Adri Nieuwhof and Ziyaad Lunat | Electronic Intifada | 18 December 2009
Efforts by human rights organizations, lawyers and activists in Palestine and Europe to hold Israeli war crimes suspects to account have gained momentum over the past few years. Last week, former Israeli Foreign Minister Tzipi Livni cancelled a visit to the UK over threats of a lawsuit under the country’s universal jurisdiction laws. The Goldstone report on the UN Fact Finding Mission on the Gaza Conflict, published in September, favors universal jurisdiction as a tool for enforcing international law, preventing impunity and promoting international accountability.
The purpose of universal jurisdiction is to hold accountable in third-party states individuals suspected of war crimes from states that do not fulfill their obligations under international humanitarian law. The events of World War II showed the horrific consequences of the absence of the protection of civilians, leading to the adoption of the Fourth Geneva Convention in 1949 dealing with the laws of armed conflict. State signatories to the Convention are obliged to enforce and ensure the respect of international humanitarian law, or the law of armed conflict.
The authoritative commentary on the Fourth Geneva Convention, published by the International Committee of the Red Cross (ICRC), confirms that countries have an obligation to actively search for suspected war criminals. It follows that this duty should include maintaining border controls that enable a state to ensure that known suspects seeking to enter the jurisdiction are arrested upon arrival. The Goldstone report concluded that there was strong enough evidence that Israel committed war crimes and crimes against humanity in the Gaza Strip. Therefore, the 194 states that signed the Geneva Conventions carry the responsibility to actively search for suspected war criminals and bring them before its courts.
Meanwhile, Israel makes no serious efforts to hold war crimes suspects to account in its own courts. Prime Minister Benjamin Netanyahu responded to the Goldstone report in the Israeli parliament on 12 October by vowing never to allow Israeli leaders or soldiers to stand trial on war crimes charges for their military actions in the Gaza Strip. At the United Nations level, the US routinely vetoes any efforts to hold Israel accountable, leaving universal jurisdiction as one of the few avenues Palestinians have towards justice.
The warrant for the arrest of Tzipi Livni is not the first time universal jurisdiction has been used in an attempt to try Israeli war crimes suspects — before last winter’s attacks on Gaza; several suspects were already facing warrants. In September 2005, the evidence of Doron Almog’s involvement in the destruction of 59 homes in Rafah in the Gaza Strip in January 2002 persuaded a district judge in London to grant a warrant for his arrest. However, Almog was tipped off before leaving the plane at Heathrow airport and did not leave the El Al aircraft that brought him to the UK. Former Israeli intelligence head Ami Ayalon faced an arrest warrant in the Netherlands following a complaint by a Palestinian who said Ayalon was involved in his torture. However, the Dutch authorities colluded with Israel to undermine the effort to prosecute. And in December 2007, Avi Dichter, then public security minister and head of the Shin Bet intelligence agency, cancelled a trip to the UK for a security conference at King’s College London because of his involvement in the bombing of a house in Gaza that killed Hamas leader Salah Shehadeh and many members of his family.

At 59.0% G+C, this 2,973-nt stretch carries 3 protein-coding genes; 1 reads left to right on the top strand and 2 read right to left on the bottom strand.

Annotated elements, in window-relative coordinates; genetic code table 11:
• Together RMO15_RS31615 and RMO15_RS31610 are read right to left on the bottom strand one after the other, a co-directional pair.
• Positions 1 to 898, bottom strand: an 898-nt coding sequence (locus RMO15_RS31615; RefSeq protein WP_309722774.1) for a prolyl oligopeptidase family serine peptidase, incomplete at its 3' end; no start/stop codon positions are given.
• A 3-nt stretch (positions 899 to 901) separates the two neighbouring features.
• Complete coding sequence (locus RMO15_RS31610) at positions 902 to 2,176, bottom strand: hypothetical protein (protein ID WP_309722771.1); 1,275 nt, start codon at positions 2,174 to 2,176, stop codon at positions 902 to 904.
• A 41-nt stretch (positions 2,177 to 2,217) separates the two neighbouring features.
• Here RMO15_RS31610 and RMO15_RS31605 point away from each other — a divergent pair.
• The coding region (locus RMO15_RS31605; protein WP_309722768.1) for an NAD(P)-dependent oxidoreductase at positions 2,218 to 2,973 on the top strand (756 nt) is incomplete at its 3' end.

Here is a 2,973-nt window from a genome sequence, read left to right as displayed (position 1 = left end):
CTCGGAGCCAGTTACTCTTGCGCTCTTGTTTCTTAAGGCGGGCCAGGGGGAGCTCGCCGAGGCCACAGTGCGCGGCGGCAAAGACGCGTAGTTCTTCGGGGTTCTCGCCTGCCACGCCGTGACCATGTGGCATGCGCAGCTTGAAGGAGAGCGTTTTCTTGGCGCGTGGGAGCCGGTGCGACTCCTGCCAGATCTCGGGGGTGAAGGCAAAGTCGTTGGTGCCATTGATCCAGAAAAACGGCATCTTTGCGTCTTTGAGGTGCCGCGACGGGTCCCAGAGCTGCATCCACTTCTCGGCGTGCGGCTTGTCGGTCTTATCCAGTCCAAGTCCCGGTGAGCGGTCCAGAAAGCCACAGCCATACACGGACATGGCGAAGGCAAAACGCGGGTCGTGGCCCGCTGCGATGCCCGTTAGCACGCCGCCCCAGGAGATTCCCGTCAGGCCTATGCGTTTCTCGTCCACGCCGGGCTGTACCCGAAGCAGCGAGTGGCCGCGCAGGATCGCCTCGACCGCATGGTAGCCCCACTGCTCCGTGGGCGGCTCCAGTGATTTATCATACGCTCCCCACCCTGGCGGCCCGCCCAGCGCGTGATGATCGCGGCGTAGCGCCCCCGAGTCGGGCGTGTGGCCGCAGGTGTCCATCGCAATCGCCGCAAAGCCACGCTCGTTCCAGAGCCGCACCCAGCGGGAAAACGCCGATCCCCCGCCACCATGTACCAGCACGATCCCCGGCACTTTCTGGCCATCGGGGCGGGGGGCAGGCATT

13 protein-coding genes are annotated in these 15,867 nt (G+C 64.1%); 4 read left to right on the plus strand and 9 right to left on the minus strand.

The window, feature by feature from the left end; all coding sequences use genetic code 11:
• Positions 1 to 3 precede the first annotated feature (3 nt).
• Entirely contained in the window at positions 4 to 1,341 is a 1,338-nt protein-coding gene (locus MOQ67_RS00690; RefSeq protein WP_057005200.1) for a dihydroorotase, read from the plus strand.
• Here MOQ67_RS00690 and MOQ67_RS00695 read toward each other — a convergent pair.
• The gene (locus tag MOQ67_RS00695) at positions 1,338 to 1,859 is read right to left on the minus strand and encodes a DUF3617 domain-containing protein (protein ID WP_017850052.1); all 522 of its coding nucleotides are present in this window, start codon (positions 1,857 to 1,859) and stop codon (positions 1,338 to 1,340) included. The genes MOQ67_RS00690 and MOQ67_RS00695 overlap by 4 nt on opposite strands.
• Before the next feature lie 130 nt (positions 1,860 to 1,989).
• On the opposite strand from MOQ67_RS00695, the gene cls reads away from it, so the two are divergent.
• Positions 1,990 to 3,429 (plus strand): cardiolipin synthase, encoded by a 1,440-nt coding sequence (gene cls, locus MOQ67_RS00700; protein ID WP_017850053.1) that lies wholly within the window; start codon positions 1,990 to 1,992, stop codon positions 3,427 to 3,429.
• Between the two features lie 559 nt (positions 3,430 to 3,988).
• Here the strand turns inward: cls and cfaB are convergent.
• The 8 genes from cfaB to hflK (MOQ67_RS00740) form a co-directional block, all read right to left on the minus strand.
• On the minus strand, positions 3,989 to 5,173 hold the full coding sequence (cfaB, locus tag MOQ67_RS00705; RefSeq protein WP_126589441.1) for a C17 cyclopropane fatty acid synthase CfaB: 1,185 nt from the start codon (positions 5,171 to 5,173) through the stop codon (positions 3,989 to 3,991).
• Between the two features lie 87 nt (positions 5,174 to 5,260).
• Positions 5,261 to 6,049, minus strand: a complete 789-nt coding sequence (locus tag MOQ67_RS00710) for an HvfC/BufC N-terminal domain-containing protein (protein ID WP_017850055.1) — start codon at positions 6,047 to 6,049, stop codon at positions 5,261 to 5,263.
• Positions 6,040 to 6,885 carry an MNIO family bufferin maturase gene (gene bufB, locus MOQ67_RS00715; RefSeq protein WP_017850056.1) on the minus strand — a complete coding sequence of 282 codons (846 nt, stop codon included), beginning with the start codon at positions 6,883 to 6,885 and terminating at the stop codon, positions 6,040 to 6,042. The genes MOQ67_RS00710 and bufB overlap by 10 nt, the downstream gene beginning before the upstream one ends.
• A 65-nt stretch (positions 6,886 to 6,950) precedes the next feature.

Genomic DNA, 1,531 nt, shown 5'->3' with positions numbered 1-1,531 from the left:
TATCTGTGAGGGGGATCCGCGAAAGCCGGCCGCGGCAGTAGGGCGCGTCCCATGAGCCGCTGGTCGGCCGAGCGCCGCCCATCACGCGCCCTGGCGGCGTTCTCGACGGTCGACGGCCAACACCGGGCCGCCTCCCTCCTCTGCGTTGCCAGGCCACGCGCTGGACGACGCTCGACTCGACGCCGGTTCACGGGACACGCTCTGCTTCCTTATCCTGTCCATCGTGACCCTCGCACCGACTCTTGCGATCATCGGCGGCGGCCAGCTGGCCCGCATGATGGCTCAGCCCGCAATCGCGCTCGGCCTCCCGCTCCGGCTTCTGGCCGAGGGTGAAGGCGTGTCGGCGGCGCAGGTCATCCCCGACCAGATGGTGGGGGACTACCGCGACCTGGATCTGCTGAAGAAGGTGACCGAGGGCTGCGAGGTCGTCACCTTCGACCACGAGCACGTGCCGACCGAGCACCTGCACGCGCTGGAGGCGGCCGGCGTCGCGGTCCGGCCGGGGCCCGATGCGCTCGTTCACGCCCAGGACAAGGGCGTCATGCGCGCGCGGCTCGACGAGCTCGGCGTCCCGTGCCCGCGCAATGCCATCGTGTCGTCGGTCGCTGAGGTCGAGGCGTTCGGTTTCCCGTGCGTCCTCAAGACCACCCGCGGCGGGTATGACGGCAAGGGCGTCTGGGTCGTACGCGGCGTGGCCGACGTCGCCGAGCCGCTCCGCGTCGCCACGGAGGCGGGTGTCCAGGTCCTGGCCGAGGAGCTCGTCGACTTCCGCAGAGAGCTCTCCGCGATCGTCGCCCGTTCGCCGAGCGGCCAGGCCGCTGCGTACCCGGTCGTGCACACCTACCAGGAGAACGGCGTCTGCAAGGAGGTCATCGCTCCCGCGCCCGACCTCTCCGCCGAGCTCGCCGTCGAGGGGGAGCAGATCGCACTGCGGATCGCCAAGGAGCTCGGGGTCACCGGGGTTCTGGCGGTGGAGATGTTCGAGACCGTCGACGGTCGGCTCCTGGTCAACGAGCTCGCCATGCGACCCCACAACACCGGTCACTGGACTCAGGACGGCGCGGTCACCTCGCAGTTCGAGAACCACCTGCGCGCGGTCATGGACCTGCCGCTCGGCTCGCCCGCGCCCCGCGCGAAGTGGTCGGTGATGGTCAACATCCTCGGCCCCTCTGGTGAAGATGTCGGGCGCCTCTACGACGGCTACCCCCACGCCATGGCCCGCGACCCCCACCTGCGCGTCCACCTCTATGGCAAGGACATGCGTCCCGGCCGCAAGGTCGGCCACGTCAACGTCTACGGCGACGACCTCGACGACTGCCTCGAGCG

In October, lawyers in the UK called for the arrest of Israeli Defense Minister Ehud Barak for his role in the Gaza attacks earlier this year. The British Foreign Office intervened, accepting Barak’s claim of diplomatic immunity through a fringe meeting with the Labor party. The event might have had a deterrent effect on Israeli Strategic Affairs Minister Moshe Ya’alon, who turned down an invitation for an event with the Jewish National Fund in London after warnings he might face arrest. He has since announced his intention to “forego visits to European capitals.” Livni was also asked to address the same Jewish National Fund event before canceling her visit. However, third-party states with universal jurisdiction laws have frustrated efforts to bring Israeli war crimes suspects to their national courts.
In an affront to the independence of the British judiciary, Foreign Secretary David Miliband promised Israel a legal fix to guarantee immunity for Israeli officers. Upon Netanyahu’s appeal for a “world-wide campaign” to lobby for changes in the international laws of war, Spain enacted a bill last month to limit the reach of its universal jurisdiction laws. This move was a response to Israeli pressure following the opening of a war crimes probe against Israeli officers in Spanish courts. This is despite the UK and Spain’s cooperation in the application of universal jurisdiction in the case of Chilean dictator Augusto Pinochet a decade ago. Miliband’s intent to change the law to appease Israel would be a setback not only for Palestine but for all other cases around the world deserving a fair hearing.
After World War II, many countries fulfilled their duties to try in courts suspects of war crimes and crimes against humanity. The principles of universal jurisdiction, a direct result of a renewed sense of duty to humanity and to universal justice following the horrors of the Holocaust, made this possible. Israel is now leading the efforts to revoke these laws while governments continue to fuel Israeli exceptionalism. The arrest warrant against Livni signifies a modest breakthrough in the efforts of activists worldwide towards the realization of justice long denied to the Palestinian people.